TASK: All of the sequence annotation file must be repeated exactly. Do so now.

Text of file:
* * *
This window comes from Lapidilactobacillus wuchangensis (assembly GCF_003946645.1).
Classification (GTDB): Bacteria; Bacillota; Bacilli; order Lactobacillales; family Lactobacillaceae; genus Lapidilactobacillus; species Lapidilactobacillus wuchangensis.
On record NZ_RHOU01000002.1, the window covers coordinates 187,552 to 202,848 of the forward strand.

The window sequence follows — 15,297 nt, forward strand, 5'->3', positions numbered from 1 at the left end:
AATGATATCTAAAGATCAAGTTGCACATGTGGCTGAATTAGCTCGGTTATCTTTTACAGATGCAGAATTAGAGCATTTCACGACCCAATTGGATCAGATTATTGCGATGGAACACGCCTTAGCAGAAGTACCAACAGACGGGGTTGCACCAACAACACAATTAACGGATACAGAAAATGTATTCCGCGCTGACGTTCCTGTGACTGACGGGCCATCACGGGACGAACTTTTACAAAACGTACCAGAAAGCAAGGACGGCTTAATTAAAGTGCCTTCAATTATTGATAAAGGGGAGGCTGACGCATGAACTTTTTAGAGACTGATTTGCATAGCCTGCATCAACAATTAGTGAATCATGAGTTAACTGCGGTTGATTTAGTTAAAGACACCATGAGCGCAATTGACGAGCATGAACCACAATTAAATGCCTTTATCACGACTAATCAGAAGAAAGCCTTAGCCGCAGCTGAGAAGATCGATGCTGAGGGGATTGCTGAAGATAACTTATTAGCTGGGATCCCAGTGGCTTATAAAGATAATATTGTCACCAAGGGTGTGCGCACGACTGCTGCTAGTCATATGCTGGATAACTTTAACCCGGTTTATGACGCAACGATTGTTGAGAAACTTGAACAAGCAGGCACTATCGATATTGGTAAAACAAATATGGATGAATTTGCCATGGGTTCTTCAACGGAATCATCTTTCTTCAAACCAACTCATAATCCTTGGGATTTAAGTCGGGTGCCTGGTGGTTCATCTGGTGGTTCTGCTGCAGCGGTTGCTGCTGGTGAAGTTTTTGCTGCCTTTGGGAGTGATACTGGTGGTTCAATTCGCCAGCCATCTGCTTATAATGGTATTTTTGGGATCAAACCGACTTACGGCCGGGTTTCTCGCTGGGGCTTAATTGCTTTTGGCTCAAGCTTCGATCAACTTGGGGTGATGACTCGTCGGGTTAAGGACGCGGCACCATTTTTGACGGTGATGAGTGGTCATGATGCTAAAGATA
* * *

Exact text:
This window comes from Lapidilactobacillus wuchangensis (assembly GCF_003946645.1).
Classification (GTDB): Bacteria; Bacillota; Bacilli; order Lactobacillales; family Lactobacillaceae; genus Lapidilactobacillus; species Lapidilactobacillus wuchangensis.
On record NZ_RHOU01000002.1, the window covers coordinates 187,552 to 202,848 of the forward strand.

The window sequence follows — 15,297 nt, forward strand, 5'->3', positions numbered from 1 at the left end:
AATGATATCTAAAGATCAAGTTGCACATGTGGCTGAATTAGCTCGGTTATCTTTTACAGATGCAGAATTAGAGCATTTCACGACCCAATTGGATCAGATTATTGCGATGGAACACGCCTTAGCAGAAGTACCAACAGACGGGGTTGCACCAACAACACAATTAACGGATACAGAAAATGTATTCCGCGCTGACGTTCCTGTGACTGACGGGCCATCACGGGACGAACTTTTACAAAACGTACCAGAAAGCAAGGACGGCTTAATTAAAGTGCCTTCAATTATTGATAAAGGGGAGGCTGACGCATGAACTTTTTAGAGACTGATTTGCATAGCCTGCATCAACAATTAGTGAATCATGAGTTAACTGCGGTTGATTTAGTTAAAGACACCATGAGCGCAATTGACGAGCATGAACCACAATTAAATGCCTTTATCACGACTAATCAGAAGAAAGCCTTAGCCGCAGCTGAGAAGATCGATGCTGAGGGGATTGCTGAAGATAACTTATTAGCTGGGATCCCAGTGGCTTATAAAGATAATATTGTCACCAAGGGTGTGCGCACGACTGCTGCTAGTCATATGCTGGATAACTTTAACCCGGTTTATGACGCAACGATTGTTGAGAAACTTGAACAAGCAGGCACTATCGATATTGGTAAAACAAATATGGATGAATTTGCCATGGGTTCTTCAACGGAATCATCTTTCTTCAAACCAACTCATAATCCTTGGGATTTAAGTCGGGTGCCTGGTGGTTCATCTGGTGGTTCTGCTGCAGCGGTTGCTGCTGGTGAAGTTTTTGCTGCCTTTGGGAGTGATACTGGTGGTTCAATTCGCCAGCCATCTGCTTATAATGGTATTTTTGGGATCAAACCGACTTACGGCCGGGTTTCTCGCTGGGGCTTAATTGCTTTTGGCTCAAGCTTCGATCAACTTGGGGTGATGACTCGTCGGGTTAAGGACGCGGCACCATTTTTGACGGTGATGAGTGGTCATGATGCTAAAGATA